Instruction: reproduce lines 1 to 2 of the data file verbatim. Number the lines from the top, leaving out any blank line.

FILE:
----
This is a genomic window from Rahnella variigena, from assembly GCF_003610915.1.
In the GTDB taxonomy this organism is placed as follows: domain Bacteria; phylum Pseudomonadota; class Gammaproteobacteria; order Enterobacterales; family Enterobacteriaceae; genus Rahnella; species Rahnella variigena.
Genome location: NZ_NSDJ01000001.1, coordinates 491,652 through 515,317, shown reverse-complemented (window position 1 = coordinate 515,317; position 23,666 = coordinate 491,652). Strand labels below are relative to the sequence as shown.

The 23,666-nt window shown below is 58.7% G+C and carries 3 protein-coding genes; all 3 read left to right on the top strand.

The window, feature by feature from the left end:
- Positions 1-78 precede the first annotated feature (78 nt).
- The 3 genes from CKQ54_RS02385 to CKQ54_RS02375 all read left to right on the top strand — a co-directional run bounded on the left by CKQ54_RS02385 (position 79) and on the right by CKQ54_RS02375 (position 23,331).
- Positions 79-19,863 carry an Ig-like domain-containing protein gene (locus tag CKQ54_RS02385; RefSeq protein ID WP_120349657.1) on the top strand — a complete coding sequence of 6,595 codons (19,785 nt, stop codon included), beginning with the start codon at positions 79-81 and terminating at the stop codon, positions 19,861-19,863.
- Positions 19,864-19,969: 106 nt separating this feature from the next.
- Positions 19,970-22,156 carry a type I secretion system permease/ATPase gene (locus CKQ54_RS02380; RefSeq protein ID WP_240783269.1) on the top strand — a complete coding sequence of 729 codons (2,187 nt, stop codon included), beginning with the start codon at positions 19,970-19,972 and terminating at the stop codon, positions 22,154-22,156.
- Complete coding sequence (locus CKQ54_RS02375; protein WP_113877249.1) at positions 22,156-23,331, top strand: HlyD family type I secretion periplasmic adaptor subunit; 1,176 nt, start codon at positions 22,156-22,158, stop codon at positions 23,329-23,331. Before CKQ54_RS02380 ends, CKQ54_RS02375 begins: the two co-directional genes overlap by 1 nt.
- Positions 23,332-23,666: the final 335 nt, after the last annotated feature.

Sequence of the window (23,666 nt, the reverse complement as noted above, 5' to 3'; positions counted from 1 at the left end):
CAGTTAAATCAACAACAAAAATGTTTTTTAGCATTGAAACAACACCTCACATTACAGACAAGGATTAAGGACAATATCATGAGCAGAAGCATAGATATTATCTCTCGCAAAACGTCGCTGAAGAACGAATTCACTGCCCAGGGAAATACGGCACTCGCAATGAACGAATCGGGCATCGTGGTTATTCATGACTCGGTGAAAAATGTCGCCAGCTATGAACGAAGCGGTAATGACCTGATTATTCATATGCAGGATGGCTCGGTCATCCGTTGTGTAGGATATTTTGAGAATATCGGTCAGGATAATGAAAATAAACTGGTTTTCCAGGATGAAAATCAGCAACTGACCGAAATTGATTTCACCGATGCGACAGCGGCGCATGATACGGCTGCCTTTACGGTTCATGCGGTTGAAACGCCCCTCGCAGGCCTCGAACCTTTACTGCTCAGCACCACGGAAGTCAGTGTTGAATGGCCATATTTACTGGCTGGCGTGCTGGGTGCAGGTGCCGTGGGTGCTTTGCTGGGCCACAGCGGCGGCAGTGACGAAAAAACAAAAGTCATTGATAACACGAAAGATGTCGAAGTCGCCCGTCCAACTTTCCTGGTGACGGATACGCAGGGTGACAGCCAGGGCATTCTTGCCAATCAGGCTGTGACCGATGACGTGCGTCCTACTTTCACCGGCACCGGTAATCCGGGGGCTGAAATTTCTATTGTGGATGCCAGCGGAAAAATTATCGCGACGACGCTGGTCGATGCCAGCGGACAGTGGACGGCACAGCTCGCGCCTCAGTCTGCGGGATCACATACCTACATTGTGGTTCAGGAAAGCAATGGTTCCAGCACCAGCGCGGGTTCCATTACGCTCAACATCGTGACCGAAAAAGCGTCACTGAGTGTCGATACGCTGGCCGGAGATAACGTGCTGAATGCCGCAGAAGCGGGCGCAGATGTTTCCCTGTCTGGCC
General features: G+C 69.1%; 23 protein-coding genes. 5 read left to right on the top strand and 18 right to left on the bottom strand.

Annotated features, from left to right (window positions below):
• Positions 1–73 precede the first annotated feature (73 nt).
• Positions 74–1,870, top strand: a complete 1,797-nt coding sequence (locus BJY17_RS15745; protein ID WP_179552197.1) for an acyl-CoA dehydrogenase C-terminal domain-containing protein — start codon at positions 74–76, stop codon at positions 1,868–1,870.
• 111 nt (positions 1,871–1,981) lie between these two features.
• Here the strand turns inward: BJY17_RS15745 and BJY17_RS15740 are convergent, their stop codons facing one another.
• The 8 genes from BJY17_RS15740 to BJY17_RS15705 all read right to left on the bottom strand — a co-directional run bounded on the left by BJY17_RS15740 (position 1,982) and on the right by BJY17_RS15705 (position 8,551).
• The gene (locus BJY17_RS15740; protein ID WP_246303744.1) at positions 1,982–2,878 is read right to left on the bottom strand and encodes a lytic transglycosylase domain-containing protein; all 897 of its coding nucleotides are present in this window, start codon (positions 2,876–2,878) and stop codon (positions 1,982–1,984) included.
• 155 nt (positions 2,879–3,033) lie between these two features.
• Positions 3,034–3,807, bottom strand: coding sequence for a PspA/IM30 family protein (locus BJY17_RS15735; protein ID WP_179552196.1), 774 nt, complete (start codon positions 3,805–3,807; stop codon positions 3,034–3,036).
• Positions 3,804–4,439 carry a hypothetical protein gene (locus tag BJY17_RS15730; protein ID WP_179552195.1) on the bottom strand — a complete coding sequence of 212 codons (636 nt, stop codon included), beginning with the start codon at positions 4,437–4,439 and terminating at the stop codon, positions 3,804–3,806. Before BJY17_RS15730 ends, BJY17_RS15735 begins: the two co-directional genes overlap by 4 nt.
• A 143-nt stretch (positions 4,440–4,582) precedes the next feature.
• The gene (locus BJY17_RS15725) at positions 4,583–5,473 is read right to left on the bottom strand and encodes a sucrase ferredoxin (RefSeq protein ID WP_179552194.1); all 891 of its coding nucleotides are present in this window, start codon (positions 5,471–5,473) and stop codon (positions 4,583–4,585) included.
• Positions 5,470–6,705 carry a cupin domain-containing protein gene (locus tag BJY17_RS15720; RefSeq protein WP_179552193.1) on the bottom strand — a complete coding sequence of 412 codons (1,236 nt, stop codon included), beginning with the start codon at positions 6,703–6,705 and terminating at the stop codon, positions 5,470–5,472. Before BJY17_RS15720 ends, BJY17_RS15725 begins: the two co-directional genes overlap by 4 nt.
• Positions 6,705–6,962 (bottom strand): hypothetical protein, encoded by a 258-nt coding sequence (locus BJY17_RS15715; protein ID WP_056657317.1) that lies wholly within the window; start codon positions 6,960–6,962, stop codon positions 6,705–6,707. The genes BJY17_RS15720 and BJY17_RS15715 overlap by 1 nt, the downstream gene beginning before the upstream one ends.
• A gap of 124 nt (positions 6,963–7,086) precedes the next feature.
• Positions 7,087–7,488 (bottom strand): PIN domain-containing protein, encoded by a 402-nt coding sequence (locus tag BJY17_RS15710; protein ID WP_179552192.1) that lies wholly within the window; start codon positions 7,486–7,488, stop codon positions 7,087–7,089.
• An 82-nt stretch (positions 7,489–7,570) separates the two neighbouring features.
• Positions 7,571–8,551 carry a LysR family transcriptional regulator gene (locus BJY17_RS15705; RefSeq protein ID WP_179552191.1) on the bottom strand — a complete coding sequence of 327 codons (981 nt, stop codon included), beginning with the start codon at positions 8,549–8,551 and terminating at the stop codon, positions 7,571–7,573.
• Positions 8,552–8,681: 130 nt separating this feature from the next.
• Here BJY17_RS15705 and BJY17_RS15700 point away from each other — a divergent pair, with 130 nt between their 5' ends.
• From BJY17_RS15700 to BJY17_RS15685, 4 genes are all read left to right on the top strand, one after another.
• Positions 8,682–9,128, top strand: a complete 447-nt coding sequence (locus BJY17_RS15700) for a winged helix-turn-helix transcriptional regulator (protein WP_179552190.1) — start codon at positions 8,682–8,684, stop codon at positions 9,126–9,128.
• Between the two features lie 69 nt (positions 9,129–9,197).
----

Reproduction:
This is a genomic window from Rahnella variigena, from assembly GCF_003610915.1.
In the GTDB taxonomy this organism is placed as follows: domain Bacteria; phylum Pseudomonadota; class Gammaproteobacteria; order Enterobacterales; family Enterobacteriaceae; genus Rahnella; species Rahnella variigena.